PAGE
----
Kerala Beef Fry


The Kerala beef fry is the stuff of legend

Last week, sitting with a new colleague for lunch–I had ordered a classic north Indian version of the ubiquitous biryani served across the country; she had ordered a very Kerala dish, one with beef–I wondered why I had not ordered what she ordered, since it is the more local dish, and I am still not vegetarian. The BBC makes me wonder again:

The Indian state that is obsessed with beef fry

Not many people would associate India with beef. Spirituality yes, perhaps even vegetarianism, but certainly not beef.

But then they have probably never been to Kerala, the south Indian state that loves its beef – preferably fried.

The Kerala beef fry is the stuff of legend.

The best sort, I was told, is served at tiny shops by the roadside, so nondescript that you might miss them completely if not for the aroma wafting out.

It is a truly delicious smell with hints of coconut, curry leaves, cinnamon, cloves, coriander powder and roasted chilly.

I visited one such shop, called the Paputty hotel.

Paputty does not bother with unnecessary items like menus. If you have bothered to come in, it’s assumed you want the beef fry.

That’s the only thing my hosts, Hari Lal and Ranjeet PA, want to eat, but to humour me they order a lavish spread including beef fry, beef curry, beef roast, as well as the quintessential Kerala bread, “Malabar parantha” and thin rice noodles called “idiyappam”.

“When I put beef fry in my mouth, my tongue tells me I am in real heaven now,” Hari tells me.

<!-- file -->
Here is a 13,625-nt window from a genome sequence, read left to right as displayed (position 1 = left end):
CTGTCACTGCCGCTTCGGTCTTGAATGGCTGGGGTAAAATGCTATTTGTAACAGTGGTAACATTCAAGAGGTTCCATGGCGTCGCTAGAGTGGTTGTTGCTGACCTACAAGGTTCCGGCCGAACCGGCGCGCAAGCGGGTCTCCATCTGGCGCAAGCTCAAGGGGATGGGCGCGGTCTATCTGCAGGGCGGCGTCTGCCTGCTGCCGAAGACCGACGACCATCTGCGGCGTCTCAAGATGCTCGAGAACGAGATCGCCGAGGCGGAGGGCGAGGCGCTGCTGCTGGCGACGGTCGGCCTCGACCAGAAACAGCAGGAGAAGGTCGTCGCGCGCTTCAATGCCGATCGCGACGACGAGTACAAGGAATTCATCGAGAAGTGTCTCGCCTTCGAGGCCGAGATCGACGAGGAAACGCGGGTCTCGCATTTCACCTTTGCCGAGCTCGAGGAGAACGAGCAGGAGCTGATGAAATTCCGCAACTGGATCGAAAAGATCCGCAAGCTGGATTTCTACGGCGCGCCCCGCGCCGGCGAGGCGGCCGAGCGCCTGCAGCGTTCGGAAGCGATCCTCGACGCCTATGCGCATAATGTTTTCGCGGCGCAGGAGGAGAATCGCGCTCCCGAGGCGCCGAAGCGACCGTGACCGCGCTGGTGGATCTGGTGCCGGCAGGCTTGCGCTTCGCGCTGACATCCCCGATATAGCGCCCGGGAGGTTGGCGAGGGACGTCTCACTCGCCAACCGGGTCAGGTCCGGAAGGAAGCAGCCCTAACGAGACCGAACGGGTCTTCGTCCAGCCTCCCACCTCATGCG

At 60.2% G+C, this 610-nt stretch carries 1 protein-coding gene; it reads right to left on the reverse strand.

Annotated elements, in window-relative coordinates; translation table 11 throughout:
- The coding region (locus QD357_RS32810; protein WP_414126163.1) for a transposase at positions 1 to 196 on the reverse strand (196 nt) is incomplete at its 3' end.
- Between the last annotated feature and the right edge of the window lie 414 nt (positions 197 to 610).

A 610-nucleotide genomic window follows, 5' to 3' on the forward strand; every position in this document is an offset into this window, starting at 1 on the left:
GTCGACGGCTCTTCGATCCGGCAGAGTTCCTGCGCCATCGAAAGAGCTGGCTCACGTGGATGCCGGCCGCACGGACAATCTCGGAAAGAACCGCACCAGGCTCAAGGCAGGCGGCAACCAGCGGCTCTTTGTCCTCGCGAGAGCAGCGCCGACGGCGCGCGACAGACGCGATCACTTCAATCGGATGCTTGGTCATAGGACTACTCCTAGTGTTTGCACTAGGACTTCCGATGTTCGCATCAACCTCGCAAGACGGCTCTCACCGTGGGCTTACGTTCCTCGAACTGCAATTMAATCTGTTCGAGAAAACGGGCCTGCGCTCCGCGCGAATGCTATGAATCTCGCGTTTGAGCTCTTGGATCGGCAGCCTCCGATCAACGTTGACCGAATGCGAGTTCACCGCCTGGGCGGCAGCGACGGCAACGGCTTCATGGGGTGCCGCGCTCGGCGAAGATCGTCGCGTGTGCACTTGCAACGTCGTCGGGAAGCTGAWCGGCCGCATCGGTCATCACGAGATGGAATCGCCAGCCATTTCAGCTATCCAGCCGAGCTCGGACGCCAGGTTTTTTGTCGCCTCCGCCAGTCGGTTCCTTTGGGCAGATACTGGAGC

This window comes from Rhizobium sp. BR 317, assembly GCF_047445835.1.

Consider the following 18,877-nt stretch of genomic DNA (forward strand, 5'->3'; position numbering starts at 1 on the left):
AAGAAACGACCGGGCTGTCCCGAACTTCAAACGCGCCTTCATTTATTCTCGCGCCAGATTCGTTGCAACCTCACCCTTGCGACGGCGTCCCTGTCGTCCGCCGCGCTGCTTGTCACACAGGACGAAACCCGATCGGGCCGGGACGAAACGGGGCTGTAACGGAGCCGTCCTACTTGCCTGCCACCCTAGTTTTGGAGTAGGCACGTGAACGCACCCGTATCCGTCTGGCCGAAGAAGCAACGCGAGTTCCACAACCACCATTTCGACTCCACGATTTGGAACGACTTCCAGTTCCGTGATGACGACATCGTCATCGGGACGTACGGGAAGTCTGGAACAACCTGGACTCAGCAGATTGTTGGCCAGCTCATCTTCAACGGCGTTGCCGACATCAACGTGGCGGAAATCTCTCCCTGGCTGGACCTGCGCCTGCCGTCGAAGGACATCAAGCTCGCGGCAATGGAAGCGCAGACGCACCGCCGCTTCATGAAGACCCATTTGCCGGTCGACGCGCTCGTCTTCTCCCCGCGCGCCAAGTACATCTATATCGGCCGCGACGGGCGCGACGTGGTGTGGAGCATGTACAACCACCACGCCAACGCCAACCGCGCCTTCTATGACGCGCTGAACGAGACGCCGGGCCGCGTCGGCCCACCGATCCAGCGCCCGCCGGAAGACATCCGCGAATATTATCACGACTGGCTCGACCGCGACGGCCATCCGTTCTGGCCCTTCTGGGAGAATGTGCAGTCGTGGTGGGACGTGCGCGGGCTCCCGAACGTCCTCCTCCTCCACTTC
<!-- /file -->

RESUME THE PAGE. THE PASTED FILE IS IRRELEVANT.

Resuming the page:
The key to this “heavenly” dish is coconut, a selection of Kerala spices and a lot of patience.

To make authentic beef fry or “Thanga Kotthu Irachi”, the meat has to be stir fried along with coconut flakes on a slow flame for half a day.

“Visitors prefer beef curry, made in a gravy of tomatoes and coconut milk, since that is what they associate with Indian food, but it is the beef fry that is the most popular preparation with locals in Kerala. Full of flavour, it can be had every day or made part of a special Sunday lunch,” Kerala chef Nimmy Paul, who organises cooking classes for tourists, tells the BBC…


Her recipe for beef fry incorporates a special preparation of ground spices that include coriander powder, chilli, black pepper, cinnamon and cloves.

This fragrant mixture is massaged on to small cubes of beef along with an equal portion of coconut chunks.

This is then all slow cooked in a pan with a heavy bottom. The more the beef is roasted, the darker the colour and richer the aroma of the dish.

“I love that it is so succulent and melts in my mouth, and unlike mutton and chicken, it is light on the stomach”, Ranjeet tells me at the hotel…

Read the whole article here.

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